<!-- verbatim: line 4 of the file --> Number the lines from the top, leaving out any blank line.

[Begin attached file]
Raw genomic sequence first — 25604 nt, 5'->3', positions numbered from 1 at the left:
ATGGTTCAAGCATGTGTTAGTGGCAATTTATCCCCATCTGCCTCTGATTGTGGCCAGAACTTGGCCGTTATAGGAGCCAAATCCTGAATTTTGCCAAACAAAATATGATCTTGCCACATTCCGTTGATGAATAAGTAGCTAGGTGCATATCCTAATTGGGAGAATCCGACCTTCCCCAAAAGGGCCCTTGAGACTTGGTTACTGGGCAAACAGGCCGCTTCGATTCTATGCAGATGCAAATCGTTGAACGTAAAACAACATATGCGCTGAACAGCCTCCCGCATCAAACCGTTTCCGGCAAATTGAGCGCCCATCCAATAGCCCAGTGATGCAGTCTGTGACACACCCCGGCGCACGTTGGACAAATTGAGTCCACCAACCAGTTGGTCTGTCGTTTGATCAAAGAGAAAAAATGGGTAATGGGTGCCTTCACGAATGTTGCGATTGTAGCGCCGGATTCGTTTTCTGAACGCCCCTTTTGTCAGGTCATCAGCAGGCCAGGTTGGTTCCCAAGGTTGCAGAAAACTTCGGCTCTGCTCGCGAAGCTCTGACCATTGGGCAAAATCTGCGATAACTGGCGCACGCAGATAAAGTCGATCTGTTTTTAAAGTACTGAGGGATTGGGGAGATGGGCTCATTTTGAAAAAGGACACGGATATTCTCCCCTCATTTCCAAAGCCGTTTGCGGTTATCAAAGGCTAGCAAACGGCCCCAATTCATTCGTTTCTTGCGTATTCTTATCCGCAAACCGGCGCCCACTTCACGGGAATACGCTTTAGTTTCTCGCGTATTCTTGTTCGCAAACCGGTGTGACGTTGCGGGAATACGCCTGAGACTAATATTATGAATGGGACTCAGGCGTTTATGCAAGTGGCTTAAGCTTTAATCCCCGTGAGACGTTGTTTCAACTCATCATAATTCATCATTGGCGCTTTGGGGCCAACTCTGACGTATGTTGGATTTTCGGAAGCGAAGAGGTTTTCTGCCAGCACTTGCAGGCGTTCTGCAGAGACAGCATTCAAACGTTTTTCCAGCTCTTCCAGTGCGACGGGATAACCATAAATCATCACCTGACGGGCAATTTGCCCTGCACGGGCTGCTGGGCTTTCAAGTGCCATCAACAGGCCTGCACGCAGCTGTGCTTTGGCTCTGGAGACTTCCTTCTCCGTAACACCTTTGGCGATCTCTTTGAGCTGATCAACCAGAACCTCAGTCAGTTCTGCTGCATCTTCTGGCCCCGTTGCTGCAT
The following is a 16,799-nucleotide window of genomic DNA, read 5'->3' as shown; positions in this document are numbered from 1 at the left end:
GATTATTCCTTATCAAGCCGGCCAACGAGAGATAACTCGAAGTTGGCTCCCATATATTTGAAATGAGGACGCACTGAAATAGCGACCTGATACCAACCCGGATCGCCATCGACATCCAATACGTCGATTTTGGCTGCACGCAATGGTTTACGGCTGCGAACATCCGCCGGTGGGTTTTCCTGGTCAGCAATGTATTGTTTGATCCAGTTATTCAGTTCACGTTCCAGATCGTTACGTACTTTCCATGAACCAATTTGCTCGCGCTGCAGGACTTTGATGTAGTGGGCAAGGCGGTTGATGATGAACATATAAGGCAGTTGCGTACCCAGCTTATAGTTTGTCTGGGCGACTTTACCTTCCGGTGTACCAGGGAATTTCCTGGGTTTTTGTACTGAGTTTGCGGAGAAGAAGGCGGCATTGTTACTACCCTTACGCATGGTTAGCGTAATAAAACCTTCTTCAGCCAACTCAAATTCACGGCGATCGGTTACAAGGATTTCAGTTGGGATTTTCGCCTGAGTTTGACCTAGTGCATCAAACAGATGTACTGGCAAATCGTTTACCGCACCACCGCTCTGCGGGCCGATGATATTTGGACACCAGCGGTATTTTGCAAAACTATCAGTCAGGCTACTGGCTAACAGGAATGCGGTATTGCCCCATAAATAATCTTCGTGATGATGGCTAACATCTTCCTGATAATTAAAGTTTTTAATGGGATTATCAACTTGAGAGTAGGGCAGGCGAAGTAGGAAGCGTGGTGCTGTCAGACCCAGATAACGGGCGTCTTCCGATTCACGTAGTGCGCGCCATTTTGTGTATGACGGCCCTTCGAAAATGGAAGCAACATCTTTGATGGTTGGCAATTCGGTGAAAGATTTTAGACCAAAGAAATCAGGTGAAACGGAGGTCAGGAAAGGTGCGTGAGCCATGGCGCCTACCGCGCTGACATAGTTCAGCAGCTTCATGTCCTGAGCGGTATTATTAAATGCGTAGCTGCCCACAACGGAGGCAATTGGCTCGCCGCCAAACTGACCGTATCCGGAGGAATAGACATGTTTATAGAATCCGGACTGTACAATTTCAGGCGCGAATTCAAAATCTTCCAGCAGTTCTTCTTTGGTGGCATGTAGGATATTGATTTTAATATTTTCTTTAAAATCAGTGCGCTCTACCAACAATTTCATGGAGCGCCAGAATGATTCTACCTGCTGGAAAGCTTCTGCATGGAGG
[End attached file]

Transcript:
GATTATTCCTTATCAAGCCGGCCAACGAGAGATAACTCGAAGTTGGCTCCCATATATTTGAAATGAGGACGCACTGAAATAGCGACCTGATACCAACCCGGATCGCCATCGACATCCAATACGTCGATTTTGGCTGCACGCAATGGTTTACGGCTGCGAACATCCGCCGGTGGGTTTTCCTGGTCAGCAATGTATTGTTTGATCCAGTTATTCAGTTCACGTTCCAGATCGTTACGTACTTTCCATGAACCAATTTGCTCGCGCTGCAGGACTTTGATGTAGTGGGCAAGGCGGTTGATGATGAACATATAAGGCAGTTGCGTACCCAGCTTATAGTTTGTCTGGGCGACTTTACCTTCCGGTGTACCAGGGAATTTCCTGGGTTTTTGTACTGAGTTTGCGGAGAAGAAGGCGGCATTGTTACTACCCTTACGCATGGTTAGCGTAATAAAACCTTCTTCAGCCAACTCAAATTCACGGCGATCGGTTACAAGGATTTCAGTTGGGATTTTCGCCTGAGTTTGACCTAGTGCATCAAACAGATGTACTGGCAAATCGTTTACCGCACCACCGCTCTGCGGGCCGATGATATTTGGACACCAGCGGTATTTTGCAAAACTATCAGTCAGGCTACTGGCTAACAGGAATGCGGTATTGCCCCATAAATAATCTTCGTGATGATGGCTAACATCTTCCTGATAATTAAAGTTTTTAATGGGATTATCAACTTGAGAGTAGGGCAGGCGAAGTAGGAAGCGTGGTGCTGTCAGACCCAGATAACGGGCGTCTTCCGATTCACGTAGTGCGCGCCATTTTGTGTATGACGGCCCTTCGAAAATGGAAGCAACATCTTTGATGGTTGGCAATTCGGTGAAAGATTTTAGACCAAAGAAATCAGGTGAAACGGAGGTCAGGAAAGGTGCGTGAGCCATGGCGCCTACCGCGCTGACATAGTTCAGCAGCTTCATGTCCTGAGCGGTATTATTAAATGCGTAGCTGCCCACAACGGAGGCAATTGGCTCGCCGCCAAACTGACCGTATCCGGAGGAATAGACATGTTTATAGAATCCGGACTGTACAATTTCAGGCGCGAATTCAAAATCTTCCAGCAGTTCTTCTTTGGTGGCATGTAGGATATTGATTTTAATATTTTCTTTAAAATCAGTGCGCTCTACCAACAATTTCATGGAGCGCCAGAATGATTCTACCTGCTGGAAAGCTTCTGCATGGAGG